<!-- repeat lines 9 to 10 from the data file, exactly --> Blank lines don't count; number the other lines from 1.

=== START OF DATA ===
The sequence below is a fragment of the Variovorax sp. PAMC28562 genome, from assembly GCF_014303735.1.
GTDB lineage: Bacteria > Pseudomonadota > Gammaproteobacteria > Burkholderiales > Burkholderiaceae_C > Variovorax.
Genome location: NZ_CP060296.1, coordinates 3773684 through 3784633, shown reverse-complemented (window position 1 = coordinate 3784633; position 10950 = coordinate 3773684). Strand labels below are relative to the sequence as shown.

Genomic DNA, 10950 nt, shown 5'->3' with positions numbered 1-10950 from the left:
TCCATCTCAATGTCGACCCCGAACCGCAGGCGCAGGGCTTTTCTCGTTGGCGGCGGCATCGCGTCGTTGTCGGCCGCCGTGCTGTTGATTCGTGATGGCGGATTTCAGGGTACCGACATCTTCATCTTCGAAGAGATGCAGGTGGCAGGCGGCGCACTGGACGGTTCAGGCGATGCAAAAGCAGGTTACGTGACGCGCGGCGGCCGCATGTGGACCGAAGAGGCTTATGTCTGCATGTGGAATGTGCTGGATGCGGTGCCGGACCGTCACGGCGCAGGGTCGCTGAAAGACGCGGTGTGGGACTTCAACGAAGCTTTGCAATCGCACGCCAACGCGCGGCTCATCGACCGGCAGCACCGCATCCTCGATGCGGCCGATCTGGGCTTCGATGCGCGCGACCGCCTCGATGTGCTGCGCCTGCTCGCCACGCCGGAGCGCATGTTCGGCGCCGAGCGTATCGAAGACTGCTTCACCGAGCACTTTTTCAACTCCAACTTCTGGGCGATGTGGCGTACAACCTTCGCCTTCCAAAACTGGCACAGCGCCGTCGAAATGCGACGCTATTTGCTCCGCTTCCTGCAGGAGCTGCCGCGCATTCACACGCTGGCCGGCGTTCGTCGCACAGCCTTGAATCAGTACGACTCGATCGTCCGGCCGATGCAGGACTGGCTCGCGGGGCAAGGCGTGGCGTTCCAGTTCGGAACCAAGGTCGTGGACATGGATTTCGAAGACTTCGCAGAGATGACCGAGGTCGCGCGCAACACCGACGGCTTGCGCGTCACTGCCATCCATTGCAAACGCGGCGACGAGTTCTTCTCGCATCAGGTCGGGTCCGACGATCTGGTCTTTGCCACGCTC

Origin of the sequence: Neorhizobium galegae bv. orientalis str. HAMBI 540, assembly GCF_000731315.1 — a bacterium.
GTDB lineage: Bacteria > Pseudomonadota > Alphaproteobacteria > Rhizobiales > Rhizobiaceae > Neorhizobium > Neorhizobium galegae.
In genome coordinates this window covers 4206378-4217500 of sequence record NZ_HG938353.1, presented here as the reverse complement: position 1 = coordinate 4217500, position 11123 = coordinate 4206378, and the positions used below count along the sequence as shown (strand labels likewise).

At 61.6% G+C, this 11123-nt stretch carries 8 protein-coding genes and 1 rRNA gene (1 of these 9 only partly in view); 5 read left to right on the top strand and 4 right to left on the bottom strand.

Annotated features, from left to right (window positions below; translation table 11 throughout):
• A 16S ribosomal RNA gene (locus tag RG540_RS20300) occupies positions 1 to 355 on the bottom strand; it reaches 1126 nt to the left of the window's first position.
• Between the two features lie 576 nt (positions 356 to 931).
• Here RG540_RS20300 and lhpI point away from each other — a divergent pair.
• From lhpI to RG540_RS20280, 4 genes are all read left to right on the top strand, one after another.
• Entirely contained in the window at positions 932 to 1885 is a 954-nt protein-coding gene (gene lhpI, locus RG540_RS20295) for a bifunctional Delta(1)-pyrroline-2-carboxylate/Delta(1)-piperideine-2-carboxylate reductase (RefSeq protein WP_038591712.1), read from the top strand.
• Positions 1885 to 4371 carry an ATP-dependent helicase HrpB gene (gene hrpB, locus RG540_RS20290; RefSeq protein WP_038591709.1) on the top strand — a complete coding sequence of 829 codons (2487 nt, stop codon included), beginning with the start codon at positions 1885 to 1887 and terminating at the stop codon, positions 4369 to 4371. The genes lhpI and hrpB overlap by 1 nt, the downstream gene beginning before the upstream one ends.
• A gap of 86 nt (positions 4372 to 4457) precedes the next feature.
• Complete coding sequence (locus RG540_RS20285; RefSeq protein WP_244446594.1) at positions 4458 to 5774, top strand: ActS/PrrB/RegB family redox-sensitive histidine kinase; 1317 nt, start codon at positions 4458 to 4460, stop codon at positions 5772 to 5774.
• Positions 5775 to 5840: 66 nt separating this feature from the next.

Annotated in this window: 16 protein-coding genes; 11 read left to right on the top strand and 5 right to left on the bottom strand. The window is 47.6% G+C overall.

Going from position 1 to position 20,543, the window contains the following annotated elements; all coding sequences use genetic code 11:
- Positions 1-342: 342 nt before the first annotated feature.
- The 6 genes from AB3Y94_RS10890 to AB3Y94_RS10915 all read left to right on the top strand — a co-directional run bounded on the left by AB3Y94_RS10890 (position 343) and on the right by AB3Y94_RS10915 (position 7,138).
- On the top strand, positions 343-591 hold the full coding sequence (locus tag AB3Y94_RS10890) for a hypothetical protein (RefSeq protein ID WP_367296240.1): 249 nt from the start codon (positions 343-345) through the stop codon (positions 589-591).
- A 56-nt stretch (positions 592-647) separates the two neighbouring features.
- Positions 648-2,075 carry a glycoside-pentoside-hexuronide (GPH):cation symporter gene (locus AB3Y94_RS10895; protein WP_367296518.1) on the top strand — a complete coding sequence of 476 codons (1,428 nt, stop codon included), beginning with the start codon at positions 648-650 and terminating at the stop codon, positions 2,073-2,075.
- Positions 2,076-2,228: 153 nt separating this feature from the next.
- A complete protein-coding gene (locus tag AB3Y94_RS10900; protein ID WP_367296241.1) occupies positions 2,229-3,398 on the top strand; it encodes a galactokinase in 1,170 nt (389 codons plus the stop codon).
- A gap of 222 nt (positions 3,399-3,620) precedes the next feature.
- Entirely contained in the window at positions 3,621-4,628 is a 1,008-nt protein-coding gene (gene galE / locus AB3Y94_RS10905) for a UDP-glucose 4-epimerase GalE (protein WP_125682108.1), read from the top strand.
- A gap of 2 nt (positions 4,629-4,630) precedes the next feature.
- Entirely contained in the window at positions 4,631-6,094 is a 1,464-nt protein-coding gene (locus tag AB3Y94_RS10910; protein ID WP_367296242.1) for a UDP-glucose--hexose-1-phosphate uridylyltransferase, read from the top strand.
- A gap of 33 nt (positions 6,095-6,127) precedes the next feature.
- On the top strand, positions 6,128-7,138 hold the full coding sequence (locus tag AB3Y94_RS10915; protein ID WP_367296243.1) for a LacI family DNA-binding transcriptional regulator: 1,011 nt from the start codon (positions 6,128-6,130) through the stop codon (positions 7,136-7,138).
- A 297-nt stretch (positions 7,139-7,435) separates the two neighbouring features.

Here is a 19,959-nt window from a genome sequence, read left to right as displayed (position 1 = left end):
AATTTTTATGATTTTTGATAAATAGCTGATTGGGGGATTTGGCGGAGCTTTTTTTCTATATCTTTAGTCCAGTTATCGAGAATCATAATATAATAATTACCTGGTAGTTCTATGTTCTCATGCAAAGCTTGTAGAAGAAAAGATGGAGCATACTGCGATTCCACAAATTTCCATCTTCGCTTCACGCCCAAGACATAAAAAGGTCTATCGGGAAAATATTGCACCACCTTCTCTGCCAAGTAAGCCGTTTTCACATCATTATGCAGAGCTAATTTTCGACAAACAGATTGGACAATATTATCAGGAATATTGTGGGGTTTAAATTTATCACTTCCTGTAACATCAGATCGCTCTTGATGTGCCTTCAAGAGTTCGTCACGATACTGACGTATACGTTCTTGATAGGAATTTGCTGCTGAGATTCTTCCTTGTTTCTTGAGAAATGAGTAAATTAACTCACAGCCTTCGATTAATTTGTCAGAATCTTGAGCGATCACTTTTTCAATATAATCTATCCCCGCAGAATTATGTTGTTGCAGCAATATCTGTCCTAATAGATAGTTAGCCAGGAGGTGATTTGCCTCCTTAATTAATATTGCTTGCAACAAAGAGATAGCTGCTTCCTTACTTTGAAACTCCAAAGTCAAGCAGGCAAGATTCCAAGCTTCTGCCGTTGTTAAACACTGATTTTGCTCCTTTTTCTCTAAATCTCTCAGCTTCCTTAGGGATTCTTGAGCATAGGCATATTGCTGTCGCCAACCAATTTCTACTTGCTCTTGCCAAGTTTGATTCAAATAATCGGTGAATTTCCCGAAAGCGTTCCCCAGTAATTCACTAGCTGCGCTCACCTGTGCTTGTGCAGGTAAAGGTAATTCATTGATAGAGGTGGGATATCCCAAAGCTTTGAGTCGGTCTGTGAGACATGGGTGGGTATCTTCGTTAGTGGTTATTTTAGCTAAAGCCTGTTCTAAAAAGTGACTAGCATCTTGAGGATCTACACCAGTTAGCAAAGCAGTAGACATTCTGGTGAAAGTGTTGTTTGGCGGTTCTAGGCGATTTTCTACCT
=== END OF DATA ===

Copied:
At 61.6% G+C, this 11123-nt stretch carries 8 protein-coding genes and 1 rRNA gene (1 of these 9 only partly in view); 5 read left to right on the top strand and 4 right to left on the bottom strand.

Annotated features, from left to right (window positions below; translation table 11 throughout):